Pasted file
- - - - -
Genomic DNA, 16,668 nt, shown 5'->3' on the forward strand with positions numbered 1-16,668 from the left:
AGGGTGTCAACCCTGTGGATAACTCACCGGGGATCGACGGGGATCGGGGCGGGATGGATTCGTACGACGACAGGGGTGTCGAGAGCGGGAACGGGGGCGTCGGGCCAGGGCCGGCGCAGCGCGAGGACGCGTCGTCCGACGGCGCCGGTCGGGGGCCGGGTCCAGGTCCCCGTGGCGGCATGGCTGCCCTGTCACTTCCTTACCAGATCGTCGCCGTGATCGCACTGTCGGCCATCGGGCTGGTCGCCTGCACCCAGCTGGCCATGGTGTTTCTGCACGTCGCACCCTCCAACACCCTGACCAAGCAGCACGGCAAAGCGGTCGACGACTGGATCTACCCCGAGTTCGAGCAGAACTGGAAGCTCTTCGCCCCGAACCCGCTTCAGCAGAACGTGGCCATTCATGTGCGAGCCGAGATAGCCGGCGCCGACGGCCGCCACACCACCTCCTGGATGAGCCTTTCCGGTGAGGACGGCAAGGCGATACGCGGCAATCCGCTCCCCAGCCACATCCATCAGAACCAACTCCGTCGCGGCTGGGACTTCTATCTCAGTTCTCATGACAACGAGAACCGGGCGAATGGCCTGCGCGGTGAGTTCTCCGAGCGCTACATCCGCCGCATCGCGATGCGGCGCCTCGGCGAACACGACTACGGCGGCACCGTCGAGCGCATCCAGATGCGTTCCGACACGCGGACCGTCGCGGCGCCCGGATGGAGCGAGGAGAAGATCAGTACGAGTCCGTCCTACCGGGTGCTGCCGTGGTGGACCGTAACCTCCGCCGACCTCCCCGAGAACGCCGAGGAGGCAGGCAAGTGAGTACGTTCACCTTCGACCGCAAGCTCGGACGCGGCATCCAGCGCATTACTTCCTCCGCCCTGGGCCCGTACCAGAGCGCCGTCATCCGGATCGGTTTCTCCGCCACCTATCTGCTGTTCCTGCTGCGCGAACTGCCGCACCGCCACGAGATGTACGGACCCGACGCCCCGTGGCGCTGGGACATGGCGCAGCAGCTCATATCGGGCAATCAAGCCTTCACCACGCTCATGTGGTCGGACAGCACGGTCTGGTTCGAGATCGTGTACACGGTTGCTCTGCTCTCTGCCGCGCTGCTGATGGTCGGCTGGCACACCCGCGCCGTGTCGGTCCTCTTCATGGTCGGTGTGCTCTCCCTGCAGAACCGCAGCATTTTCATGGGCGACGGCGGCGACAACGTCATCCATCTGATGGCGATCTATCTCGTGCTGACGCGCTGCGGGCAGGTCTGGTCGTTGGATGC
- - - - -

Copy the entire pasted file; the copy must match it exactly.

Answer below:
Genomic DNA, 16,668 nt, shown 5'->3' on the forward strand with positions numbered 1-16,668 from the left:
AGGGTGTCAACCCTGTGGATAACTCACCGGGGATCGACGGGGATCGGGGCGGGATGGATTCGTACGACGACAGGGGTGTCGAGAGCGGGAACGGGGGCGTCGGGCCAGGGCCGGCGCAGCGCGAGGACGCGTCGTCCGACGGCGCCGGTCGGGGGCCGGGTCCAGGTCCCCGTGGCGGCATGGCTGCCCTGTCACTTCCTTACCAGATCGTCGCCGTGATCGCACTGTCGGCCATCGGGCTGGTCGCCTGCACCCAGCTGGCCATGGTGTTTCTGCACGTCGCACCCTCCAACACCCTGACCAAGCAGCACGGCAAAGCGGTCGACGACTGGATCTACCCCGAGTTCGAGCAGAACTGGAAGCTCTTCGCCCCGAACCCGCTTCAGCAGAACGTGGCCATTCATGTGCGAGCCGAGATAGCCGGCGCCGACGGCCGCCACACCACCTCCTGGATGAGCCTTTCCGGTGAGGACGGCAAGGCGATACGCGGCAATCCGCTCCCCAGCCACATCCATCAGAACCAACTCCGTCGCGGCTGGGACTTCTATCTCAGTTCTCATGACAACGAGAACCGGGCGAATGGCCTGCGCGGTGAGTTCTCCGAGCGCTACATCCGCCGCATCGCGATGCGGCGCCTCGGCGAACACGACTACGGCGGCACCGTCGAGCGCATCCAGATGCGTTCCGACACGCGGACCGTCGCGGCGCCCGGATGGAGCGAGGAGAAGATCAGTACGAGTCCGTCCTACCGGGTGCTGCCGTGGTGGACCGTAACCTCCGCCGACCTCCCCGAGAACGCCGAGGAGGCAGGCAAGTGAGTACGTTCACCTTCGACCGCAAGCTCGGACGCGGCATCCAGCGCATTACTTCCTCCGCCCTGGGCCCGTACCAGAGCGCCGTCATCCGGATCGGTTTCTCCGCCACCTATCTGCTGTTCCTGCTGCGCGAACTGCCGCACCGCCACGAGATGTACGGACCCGACGCCCCGTGGCGCTGGGACATGGCGCAGCAGCTCATATCGGGCAATCAAGCCTTCACCACGCTCATGTGGTCGGACAGCACGGTCTGGTTCGAGATCGTGTACACGGTTGCTCTGCTCTCTGCCGCGCTGCTGATGGTCGGCTGGCACACCCGCGCCGTGTCGGTCCTCTTCATGGTCGGTGTGCTCTCCCTGCAGAACCGCAGCATTTTCATGGGCGACGGCGGCGACAACGTCATCCATCTGATGGCGATCTATCTCGTGCTGACGCGCTGCGGGCAGGTCTGGTCGTTGGATGC